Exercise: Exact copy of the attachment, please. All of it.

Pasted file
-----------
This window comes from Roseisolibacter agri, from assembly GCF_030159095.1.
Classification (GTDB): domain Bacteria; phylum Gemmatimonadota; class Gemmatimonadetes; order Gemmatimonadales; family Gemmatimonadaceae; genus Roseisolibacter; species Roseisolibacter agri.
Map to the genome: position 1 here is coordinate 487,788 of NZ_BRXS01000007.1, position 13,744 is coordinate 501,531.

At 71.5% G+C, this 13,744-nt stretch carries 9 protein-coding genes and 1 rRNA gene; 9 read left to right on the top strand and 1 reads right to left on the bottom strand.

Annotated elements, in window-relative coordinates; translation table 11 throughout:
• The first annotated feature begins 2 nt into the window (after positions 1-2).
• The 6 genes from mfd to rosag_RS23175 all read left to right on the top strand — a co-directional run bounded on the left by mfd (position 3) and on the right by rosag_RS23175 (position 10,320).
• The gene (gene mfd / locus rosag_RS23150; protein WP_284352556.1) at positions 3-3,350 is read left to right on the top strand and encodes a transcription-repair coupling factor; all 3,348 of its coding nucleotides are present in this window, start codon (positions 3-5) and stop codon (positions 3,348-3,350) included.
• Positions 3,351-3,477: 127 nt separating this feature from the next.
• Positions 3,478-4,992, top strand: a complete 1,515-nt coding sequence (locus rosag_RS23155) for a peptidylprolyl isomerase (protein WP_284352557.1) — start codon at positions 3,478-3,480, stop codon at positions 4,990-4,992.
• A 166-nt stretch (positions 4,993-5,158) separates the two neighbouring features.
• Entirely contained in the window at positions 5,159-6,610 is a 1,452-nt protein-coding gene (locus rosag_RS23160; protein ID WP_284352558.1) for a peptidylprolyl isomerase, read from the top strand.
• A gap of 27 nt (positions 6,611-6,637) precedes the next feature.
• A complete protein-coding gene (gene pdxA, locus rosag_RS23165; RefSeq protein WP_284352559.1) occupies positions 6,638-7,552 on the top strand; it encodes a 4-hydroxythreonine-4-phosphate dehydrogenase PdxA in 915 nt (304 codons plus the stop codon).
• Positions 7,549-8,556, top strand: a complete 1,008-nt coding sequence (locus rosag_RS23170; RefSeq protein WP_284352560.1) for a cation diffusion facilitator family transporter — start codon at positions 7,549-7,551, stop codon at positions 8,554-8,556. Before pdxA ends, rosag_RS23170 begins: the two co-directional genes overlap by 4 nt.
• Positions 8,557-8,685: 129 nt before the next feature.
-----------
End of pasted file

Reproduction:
This window comes from Roseisolibacter agri, from assembly GCF_030159095.1.
Classification (GTDB): domain Bacteria; phylum Gemmatimonadota; class Gemmatimonadetes; order Gemmatimonadales; family Gemmatimonadaceae; genus Roseisolibacter; species Roseisolibacter agri.
Map to the genome: position 1 here is coordinate 487,788 of NZ_BRXS01000007.1, position 13,744 is coordinate 501,531.

At 71.5% G+C, this 13,744-nt stretch carries 9 protein-coding genes and 1 rRNA gene; 9 read left to right on the top strand and 1 reads right to left on the bottom strand.

Annotated elements, in window-relative coordinates; translation table 11 throughout:
• The first annotated feature begins 2 nt into the window (after positions 1-2).
• The 6 genes from mfd to rosag_RS23175 all read left to right on the top strand — a co-directional run bounded on the left by mfd (position 3) and on the right by rosag_RS23175 (position 10,320).
• The gene (gene mfd / locus rosag_RS23150; protein WP_284352556.1) at positions 3-3,350 is read left to right on the top strand and encodes a transcription-repair coupling factor; all 3,348 of its coding nucleotides are present in this window, start codon (positions 3-5) and stop codon (positions 3,348-3,350) included.
• Positions 3,351-3,477: 127 nt separating this feature from the next.
• Positions 3,478-4,992, top strand: a complete 1,515-nt coding sequence (locus rosag_RS23155) for a peptidylprolyl isomerase (protein WP_284352557.1) — start codon at positions 3,478-3,480, stop codon at positions 4,990-4,992.
• A 166-nt stretch (positions 4,993-5,158) separates the two neighbouring features.
• Entirely contained in the window at positions 5,159-6,610 is a 1,452-nt protein-coding gene (locus rosag_RS23160; protein ID WP_284352558.1) for a peptidylprolyl isomerase, read from the top strand.
• A gap of 27 nt (positions 6,611-6,637) precedes the next feature.
• A complete protein-coding gene (gene pdxA, locus rosag_RS23165; RefSeq protein WP_284352559.1) occupies positions 6,638-7,552 on the top strand; it encodes a 4-hydroxythreonine-4-phosphate dehydrogenase PdxA in 915 nt (304 codons plus the stop codon).
• Positions 7,549-8,556, top strand: a complete 1,008-nt coding sequence (locus rosag_RS23170; RefSeq protein WP_284352560.1) for a cation diffusion facilitator family transporter — start codon at positions 7,549-7,551, stop codon at positions 8,554-8,556. Before pdxA ends, rosag_RS23170 begins: the two co-directional genes overlap by 4 nt.
• Positions 8,557-8,685: 129 nt before the next feature.